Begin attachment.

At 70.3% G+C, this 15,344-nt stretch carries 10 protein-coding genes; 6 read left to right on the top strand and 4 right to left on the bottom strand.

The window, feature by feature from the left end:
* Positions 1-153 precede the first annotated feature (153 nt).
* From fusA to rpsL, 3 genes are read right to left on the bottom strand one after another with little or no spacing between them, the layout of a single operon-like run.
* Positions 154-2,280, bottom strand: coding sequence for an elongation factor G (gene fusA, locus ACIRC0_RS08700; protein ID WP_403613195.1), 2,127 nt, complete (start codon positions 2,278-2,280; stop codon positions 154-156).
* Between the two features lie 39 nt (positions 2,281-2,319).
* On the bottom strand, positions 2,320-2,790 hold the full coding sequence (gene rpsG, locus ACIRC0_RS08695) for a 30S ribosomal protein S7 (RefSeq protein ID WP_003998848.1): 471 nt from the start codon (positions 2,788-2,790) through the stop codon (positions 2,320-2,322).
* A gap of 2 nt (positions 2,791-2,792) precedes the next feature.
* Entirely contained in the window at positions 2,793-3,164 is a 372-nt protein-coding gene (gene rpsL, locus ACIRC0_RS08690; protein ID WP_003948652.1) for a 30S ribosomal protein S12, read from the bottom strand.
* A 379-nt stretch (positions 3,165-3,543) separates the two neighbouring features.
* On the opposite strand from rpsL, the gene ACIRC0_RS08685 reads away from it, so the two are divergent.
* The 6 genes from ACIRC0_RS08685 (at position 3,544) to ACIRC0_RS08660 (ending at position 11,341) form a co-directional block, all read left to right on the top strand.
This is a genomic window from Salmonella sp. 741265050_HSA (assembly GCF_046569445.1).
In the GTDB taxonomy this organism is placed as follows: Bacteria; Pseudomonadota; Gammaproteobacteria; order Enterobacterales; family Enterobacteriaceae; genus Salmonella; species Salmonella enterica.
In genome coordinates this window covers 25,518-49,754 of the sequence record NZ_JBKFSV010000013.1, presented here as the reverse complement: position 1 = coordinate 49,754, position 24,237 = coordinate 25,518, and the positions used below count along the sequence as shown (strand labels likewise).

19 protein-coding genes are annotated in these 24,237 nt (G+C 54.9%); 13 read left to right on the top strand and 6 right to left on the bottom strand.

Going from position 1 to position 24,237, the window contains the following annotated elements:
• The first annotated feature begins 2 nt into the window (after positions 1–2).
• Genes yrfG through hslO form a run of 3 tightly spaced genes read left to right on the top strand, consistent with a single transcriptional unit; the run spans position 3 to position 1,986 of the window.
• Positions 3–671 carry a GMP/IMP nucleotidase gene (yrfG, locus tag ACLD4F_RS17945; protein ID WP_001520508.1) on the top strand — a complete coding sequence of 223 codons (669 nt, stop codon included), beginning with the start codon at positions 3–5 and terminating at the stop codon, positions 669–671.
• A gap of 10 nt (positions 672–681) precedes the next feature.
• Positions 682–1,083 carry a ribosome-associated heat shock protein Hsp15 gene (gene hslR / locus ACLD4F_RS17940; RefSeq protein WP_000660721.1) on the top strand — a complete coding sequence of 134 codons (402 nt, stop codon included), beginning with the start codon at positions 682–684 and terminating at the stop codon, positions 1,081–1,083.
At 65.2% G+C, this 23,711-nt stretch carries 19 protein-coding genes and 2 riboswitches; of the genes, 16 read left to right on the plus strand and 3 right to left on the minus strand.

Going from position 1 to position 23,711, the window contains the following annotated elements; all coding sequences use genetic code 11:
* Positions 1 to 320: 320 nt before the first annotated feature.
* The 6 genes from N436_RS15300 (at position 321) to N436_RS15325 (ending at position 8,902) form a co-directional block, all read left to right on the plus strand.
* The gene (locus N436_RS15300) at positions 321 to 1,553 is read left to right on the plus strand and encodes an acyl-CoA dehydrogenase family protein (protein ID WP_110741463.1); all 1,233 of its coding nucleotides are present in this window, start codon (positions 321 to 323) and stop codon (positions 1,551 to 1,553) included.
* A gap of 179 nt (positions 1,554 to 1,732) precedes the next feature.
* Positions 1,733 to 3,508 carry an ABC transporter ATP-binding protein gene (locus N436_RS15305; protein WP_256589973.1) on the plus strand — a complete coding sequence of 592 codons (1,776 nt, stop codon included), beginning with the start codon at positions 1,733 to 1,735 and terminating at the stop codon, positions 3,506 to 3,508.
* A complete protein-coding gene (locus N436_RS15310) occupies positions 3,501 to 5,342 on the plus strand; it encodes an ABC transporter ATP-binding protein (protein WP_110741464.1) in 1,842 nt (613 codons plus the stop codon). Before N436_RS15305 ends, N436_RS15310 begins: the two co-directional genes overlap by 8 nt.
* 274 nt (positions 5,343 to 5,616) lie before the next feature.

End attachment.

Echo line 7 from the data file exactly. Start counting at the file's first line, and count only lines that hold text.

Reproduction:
* On the bottom strand, positions 2,320-2,790 hold the full coding sequence (gene rpsG, locus ACIRC0_RS08695) for a 30S ribosomal protein S7 (RefSeq protein ID WP_003998848.1): 471 nt from the start codon (positions 2,788-2,790) through the stop codon (positions 2,320-2,322).